Contributed by Jacqueline Lentini McCullough
The U.S. Citizenship and Immigration Services (USCIS) announced recently that the online service E-Verify, which allows workers to check their own employment eligibility, is now available in all 50 states, Washington D.C., Guam, Puerto Rico, the U.S. Virgin Islands and the Commonwealth of Northern Mariana Islands. E-Verify is now available in both English and Spanish, further broadening the scope of the program by making it available to members of the U.S. workforce who are more comfortable reading Spanish-language materials. The program was launched in March 2011, and since then, 67,000 people have used E-Verify’s Self Check system. Self Check was developed together with the Department of Homeland Security (DHS) and the Social Security Administration (SSA) to allow individuals a way to check their own employment eligibility status, as well as to provide guidance on how to correct DHS and SSA records. With Self Check now available on a national basis, it is anticipated that use of the program by individuals interested in both their employment eligibility status and guidance on how to correct any record discrepancies prior to the hiring process will dramatically increase. For more information on Self Check, please go to www.uscis.gov/selfcheck.
Contributed by Sara Zorich
On May 26, 2011 in a 5-3 decision, the U.S. Supreme Court upheld that the Legal Arizona Workers Act of 2007’s mandatory E-Verify provision did not conflict with the Immigration Reform and Control Act (“IRCA”) and that the licensing conditions imposed under the law were not preempted by IRCA or federal law.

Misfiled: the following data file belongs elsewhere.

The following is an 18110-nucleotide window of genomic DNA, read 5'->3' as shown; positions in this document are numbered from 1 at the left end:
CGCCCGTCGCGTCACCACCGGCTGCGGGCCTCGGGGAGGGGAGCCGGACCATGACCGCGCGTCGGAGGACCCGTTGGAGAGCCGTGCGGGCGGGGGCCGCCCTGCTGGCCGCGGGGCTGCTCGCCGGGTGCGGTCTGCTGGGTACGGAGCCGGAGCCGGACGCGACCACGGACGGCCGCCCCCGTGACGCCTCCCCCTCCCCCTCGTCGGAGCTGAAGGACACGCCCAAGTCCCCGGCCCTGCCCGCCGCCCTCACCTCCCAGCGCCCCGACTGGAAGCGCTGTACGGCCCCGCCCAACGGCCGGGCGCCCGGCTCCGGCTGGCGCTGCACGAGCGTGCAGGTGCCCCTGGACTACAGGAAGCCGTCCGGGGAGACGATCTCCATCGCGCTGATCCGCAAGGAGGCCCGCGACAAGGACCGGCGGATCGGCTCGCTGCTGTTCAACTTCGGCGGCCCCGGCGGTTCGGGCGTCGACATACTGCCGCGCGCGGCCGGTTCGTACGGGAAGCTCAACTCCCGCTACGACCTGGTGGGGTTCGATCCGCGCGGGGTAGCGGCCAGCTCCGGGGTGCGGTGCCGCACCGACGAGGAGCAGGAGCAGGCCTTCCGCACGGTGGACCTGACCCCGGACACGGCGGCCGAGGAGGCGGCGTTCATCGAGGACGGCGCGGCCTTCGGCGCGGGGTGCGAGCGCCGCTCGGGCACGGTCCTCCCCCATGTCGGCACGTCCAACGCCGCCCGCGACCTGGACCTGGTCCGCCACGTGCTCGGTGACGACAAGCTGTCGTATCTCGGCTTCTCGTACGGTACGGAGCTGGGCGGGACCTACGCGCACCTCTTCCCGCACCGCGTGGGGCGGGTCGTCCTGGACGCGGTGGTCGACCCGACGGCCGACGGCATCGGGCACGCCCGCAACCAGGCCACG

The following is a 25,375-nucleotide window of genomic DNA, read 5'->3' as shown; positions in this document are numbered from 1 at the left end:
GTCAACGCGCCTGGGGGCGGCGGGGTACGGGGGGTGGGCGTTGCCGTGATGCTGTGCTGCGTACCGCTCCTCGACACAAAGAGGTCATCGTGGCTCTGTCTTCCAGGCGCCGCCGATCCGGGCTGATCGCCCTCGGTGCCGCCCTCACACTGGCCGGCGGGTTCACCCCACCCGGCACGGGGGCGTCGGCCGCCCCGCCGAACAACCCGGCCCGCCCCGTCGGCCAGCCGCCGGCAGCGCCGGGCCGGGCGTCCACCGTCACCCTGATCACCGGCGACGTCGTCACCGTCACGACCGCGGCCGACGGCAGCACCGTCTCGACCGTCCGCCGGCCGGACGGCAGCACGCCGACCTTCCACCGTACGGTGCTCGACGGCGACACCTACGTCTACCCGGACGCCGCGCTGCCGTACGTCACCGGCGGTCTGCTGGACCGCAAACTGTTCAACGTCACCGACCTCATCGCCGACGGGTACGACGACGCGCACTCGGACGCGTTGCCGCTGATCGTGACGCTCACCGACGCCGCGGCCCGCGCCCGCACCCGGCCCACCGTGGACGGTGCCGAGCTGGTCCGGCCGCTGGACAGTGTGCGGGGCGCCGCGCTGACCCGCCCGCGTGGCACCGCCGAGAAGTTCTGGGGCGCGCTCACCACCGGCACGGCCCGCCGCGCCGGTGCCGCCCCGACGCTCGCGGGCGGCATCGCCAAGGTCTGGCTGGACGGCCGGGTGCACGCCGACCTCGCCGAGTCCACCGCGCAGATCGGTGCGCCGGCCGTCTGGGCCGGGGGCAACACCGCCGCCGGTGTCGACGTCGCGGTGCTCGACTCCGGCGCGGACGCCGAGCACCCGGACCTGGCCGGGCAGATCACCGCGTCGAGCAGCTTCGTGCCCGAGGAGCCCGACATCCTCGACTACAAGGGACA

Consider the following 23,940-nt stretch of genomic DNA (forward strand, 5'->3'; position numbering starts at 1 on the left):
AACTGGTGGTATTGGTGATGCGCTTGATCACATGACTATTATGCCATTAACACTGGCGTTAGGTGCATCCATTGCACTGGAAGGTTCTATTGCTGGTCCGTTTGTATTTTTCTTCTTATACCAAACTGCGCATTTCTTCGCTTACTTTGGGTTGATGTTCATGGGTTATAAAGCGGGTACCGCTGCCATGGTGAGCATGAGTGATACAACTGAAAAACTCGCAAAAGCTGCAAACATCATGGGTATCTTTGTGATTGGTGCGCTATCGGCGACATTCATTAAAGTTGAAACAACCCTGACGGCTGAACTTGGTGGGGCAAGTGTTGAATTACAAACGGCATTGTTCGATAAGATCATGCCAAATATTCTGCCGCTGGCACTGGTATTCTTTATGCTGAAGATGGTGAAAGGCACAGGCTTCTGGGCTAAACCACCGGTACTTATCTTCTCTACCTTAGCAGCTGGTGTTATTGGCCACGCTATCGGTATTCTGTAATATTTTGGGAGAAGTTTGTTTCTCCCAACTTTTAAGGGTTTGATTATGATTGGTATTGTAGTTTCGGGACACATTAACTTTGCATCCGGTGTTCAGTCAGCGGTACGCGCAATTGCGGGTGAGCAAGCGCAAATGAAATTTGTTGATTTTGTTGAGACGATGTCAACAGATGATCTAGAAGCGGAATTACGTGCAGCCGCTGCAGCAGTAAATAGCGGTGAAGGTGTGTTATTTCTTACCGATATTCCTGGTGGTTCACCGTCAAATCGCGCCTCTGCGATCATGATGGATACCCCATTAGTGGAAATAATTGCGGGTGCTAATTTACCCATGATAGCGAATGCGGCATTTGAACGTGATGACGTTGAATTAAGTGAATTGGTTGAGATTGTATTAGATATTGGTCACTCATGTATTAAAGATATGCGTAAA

The court’s decision gives the green light for other states, whom have not already done so, to pass mandatory E-Verify laws so long as the state law fits within the confines of the federal law. Illinois does not currently require employers to use E-Verify and state legislatures have been resistant to the entire concept. Time will tell, but this decision could prompt the introduction of mandatory E-Verify legislation in many other states.
The Legal Arizona Workers Act of 2007 requires that, after hiring an employee, the employer must verify the employee’s employment eligibility through E-Verify. The court held that the Arizona law did not conflict with federal law because the consequences of not using E-Verify under the Arizona law were the same as under federal law – an employer forfeits an otherwise available rebuttable presumption of compliance with immigration laws. Moreover, the court noted that the Arizona law did not expand the rights of the state since the law expressly prohibits state investigators from attempting to independently make a final determination on whether an alien is authorized to work in the U.S. and mandates that any employment verification be done with the federal government.
Furthermore, the Arizona law instructs courts to suspend or revoke the business licenses of in-state employers that knowingly or intentionally employ unauthorized aliens. The Supreme Court held that this provision was within the state’s authority under IRCA and fit within the IRCA savings clause since it did not impose “civil or criminal sanctions” but instead imposed licensing conditions on businesses operating in Arizona.